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Maritime Academy reflects water’s jobs growth

By Kevin Milliken, La Prensa Correspondent

The Maritime Academy of Toledo (TMAT) hosted a career day on Friday, May 16, 2014, which drew about a dozen maritime companies, unions, schools, and military recruiters.

TMAT is trying to drum up career opportunities for its graduates in the face of explosive job growth in the maritime industry.

The federal Bureau of Labor Statistics reports the maritime industry will experience  20 percent job growth by 2020, while at the same time warning that not enough people are being educated in that field to meet the expected demand. Much of that job growth is occurring as baby-boomers are retiring. According to school officials, the Maritime Administration in Washington, D.C. has issued a directive to companies in the maritime industry to diversify its workforce—by hiring more minorities and women.

TMAT is helping to diversify the potential employment pool. Among its 225 students, 41 percent are African-American, while one out of every five students is Latino (20 percent). 87 percent of the student body lives at or below the poverty line.

20-year old Henry Brown, a 2012 Maritime Academy graduate, spoke with students about his experience working as a deckhand on Great Lakes freighters, earning an average of $1,500 per week. He credited his grandmother with enrolling him in the charter school.
 


Maritime Academy graduate Henry Brown

“She thought it would be a good school for us to attend,” he recalled. “She always liked the charter schools—and Toledo Public Schools didn’t have this type of school. I got used to it and got to like the nautical things they were having. I just wanted to keep going back and back and learn more.”

Brown, who enrolled at Maritime Academy in eighth grade, later joined the Career Tech Education (CTE) program, three years of intense study in Deck, Engine, or Culinary. When students complete the CTE program and graduate, they have over 30 semester hours of college, and a litany of international maritime credentials that makes them ready to go to work in the maritime industry directly out of high school. Brown was hired a year ago.

“It helped me get my manager’s license and helped me progress in life, what I wanted to do in life,” he said. “I’ve been ship-to-ship, and I’ve been on four or five ships so far.”

His ship assignments have run anywhere from two weeks to four or five months at a time. He’s done everything from “cleaning, chipping paint, a lot of painting, loading and unloading cargo.”

“It’s wonderful. I love the pay. Sometimes the people on the boat are wonderful to work with, to talk to,” Brown said. “If you don’t have any clue what you’re doing out there, there are guys who have been working 20, 30 years out there, you can go to those guys and ask them what’s going on.”

He now hopes to make a 30-year career out of the maritime industry himself. He wants to continue his schooling and keep progressing in that career field.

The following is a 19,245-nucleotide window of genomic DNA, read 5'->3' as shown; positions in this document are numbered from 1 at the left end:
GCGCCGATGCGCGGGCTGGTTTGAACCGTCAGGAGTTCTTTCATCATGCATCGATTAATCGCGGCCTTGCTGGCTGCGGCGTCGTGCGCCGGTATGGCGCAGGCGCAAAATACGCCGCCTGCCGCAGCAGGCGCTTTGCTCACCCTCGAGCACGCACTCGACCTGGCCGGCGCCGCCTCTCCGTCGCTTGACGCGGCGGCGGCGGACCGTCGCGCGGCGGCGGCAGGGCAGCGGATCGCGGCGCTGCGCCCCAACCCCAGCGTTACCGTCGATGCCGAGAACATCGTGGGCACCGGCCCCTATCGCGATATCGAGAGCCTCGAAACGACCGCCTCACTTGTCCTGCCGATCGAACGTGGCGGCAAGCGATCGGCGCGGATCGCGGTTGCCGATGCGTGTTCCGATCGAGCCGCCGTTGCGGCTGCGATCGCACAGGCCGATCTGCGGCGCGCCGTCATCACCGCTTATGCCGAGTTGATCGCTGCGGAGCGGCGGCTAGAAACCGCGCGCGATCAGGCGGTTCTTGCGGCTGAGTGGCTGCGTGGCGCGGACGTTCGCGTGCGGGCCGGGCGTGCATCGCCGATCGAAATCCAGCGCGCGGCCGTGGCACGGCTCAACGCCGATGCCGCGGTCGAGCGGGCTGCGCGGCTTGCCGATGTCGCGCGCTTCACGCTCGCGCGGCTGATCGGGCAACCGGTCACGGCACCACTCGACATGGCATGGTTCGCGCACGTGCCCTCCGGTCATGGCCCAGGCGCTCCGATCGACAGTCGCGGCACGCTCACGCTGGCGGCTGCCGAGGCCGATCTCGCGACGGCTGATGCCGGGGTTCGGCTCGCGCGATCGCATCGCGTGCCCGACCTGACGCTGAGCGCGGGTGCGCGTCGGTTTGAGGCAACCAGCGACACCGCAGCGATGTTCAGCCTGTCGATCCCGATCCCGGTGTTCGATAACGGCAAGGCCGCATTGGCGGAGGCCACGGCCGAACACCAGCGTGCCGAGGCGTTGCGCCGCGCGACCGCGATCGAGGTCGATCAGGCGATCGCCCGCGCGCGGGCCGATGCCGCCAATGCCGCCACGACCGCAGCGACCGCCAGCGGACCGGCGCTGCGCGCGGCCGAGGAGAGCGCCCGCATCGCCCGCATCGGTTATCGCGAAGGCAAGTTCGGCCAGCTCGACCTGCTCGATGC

“My goal is to become captain of one of the ships,” he said. “It’s a wonderful opportunity to travel and explore, see things—especially if you’ve never been out of your home city.”

Brown stated that his job is hard work, but he gets overtime and makes good money for the effort.

“The maritime industry pays some of the highest entry-level wages,” said Rick Brown, CTE program director at the Maritime Academy. “This is an excellent opportunity for our students to secure good paying jobs once they graduate.”

Those attending the career day included representatives from: the U.S. Navy, U.S. Army, U.S. Coast Guard, The Great Lakes Maritime Academy, Keystone Shipping, Andrie Transportation Group, PMShip, Grand River Navigation Co., as well as unions representing American Maritime Officers (AMO), Masters, Mates and Pilots, and Great Lakes Seaman United Steelworkers Local #5000.

“After three years in our CTE program, a student is prepared to go in several different directions for their maritime career.  They are fully-prepared with nearly $6,000 worth of training and International credentials that enable them to secure employment aboard ship, anywhere in the world, right out of high school making upwards of $50,000,” said CTE Director Rick Brown. “Students may continue their maritime education in college to become an officer aboard ship.”

The Maritime Academy of Toledo is a tuition-free, college-prep community school with a nautical-themed environment for students in grades 5-12. The campus, 803 Water St., is housed in the state-of-the-art Maritime Training and Education Center, the former AMO Building which was constructed in 2003 at a cost of $10 million. The Maritime Academy bought the building from the AMO Union three years ago for $2.5 million. 

According to Renee Marazon, TMAT president, the school also emphasizes its science, technology, engineering and math (STEM) programs through innovative simulation technologies and teachers integrate nautical/maritime themes across a curriculum that is aligned with Ohio core standards.

“Some people believe that because we are a maritime school that we are only training students to go to work in the maritime industry,” said Ms. Marazon. “The fact is that we have outstanding marine and environmental science programs where students utilize our own research vessel Mariner I to do research. This is just one of the many examples of our well-rounded educational curriculum.”

Families interested in more information, can call the school at 419-244-9999 or e-mail  info@maritimeacademy.us

 

Copyright © 1989 to 2014 by [LaPrensa Publications Inc.]. All rights reserved.
Revised: 05/20/14 20:48:27 -0700.

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